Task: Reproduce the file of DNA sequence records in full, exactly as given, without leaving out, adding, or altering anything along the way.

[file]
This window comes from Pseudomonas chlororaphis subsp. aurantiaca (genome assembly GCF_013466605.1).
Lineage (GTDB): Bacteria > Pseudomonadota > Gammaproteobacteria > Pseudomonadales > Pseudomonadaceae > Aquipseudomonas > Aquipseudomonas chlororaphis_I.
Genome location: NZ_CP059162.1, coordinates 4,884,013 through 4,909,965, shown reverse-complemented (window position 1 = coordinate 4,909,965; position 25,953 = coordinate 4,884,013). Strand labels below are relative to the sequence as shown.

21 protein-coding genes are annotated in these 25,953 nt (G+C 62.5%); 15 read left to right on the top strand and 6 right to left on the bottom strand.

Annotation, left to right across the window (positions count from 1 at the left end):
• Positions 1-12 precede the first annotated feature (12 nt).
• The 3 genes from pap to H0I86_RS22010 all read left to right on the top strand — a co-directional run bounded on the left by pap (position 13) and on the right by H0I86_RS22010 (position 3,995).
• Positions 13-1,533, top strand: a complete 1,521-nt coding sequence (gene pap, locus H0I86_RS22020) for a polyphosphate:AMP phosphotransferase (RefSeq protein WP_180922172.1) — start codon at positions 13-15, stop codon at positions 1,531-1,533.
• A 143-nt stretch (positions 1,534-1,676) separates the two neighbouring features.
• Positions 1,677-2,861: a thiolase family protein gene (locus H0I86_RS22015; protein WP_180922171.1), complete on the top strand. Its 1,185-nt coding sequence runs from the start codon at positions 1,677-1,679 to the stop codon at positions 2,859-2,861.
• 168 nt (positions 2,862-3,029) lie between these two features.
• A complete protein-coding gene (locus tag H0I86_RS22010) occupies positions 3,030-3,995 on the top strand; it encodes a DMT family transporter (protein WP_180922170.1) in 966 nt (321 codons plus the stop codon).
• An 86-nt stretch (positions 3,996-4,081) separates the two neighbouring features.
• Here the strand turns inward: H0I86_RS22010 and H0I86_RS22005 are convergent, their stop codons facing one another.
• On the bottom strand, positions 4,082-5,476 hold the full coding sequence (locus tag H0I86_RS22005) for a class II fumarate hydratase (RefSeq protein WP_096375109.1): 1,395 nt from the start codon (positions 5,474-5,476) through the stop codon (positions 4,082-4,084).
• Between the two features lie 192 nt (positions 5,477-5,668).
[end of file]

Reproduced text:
This window comes from Pseudomonas chlororaphis subsp. aurantiaca (genome assembly GCF_013466605.1).
Lineage (GTDB): Bacteria > Pseudomonadota > Gammaproteobacteria > Pseudomonadales > Pseudomonadaceae > Aquipseudomonas > Aquipseudomonas chlororaphis_I.
Genome location: NZ_CP059162.1, coordinates 4,884,013 through 4,909,965, shown reverse-complemented (window position 1 = coordinate 4,909,965; position 25,953 = coordinate 4,884,013). Strand labels below are relative to the sequence as shown.

21 protein-coding genes are annotated in these 25,953 nt (G+C 62.5%); 15 read left to right on the top strand and 6 right to left on the bottom strand.

Annotation, left to right across the window (positions count from 1 at the left end):
• Positions 1-12 precede the first annotated feature (12 nt).
• The 3 genes from pap to H0I86_RS22010 all read left to right on the top strand — a co-directional run bounded on the left by pap (position 13) and on the right by H0I86_RS22010 (position 3,995).
• Positions 13-1,533, top strand: a complete 1,521-nt coding sequence (gene pap, locus H0I86_RS22020) for a polyphosphate:AMP phosphotransferase (RefSeq protein WP_180922172.1) — start codon at positions 13-15, stop codon at positions 1,531-1,533.
• A 143-nt stretch (positions 1,534-1,676) separates the two neighbouring features.
• Positions 1,677-2,861: a thiolase family protein gene (locus H0I86_RS22015; protein WP_180922171.1), complete on the top strand. Its 1,185-nt coding sequence runs from the start codon at positions 1,677-1,679 to the stop codon at positions 2,859-2,861.
• 168 nt (positions 2,862-3,029) lie between these two features.
• A complete protein-coding gene (locus tag H0I86_RS22010) occupies positions 3,030-3,995 on the top strand; it encodes a DMT family transporter (protein WP_180922170.1) in 966 nt (321 codons plus the stop codon).
• An 86-nt stretch (positions 3,996-4,081) separates the two neighbouring features.
• Here the strand turns inward: H0I86_RS22010 and H0I86_RS22005 are convergent, their stop codons facing one another.
• On the bottom strand, positions 4,082-5,476 hold the full coding sequence (locus tag H0I86_RS22005) for a class II fumarate hydratase (RefSeq protein WP_096375109.1): 1,395 nt from the start codon (positions 5,474-5,476) through the stop codon (positions 4,082-4,084).
• Between the two features lie 192 nt (positions 5,477-5,668).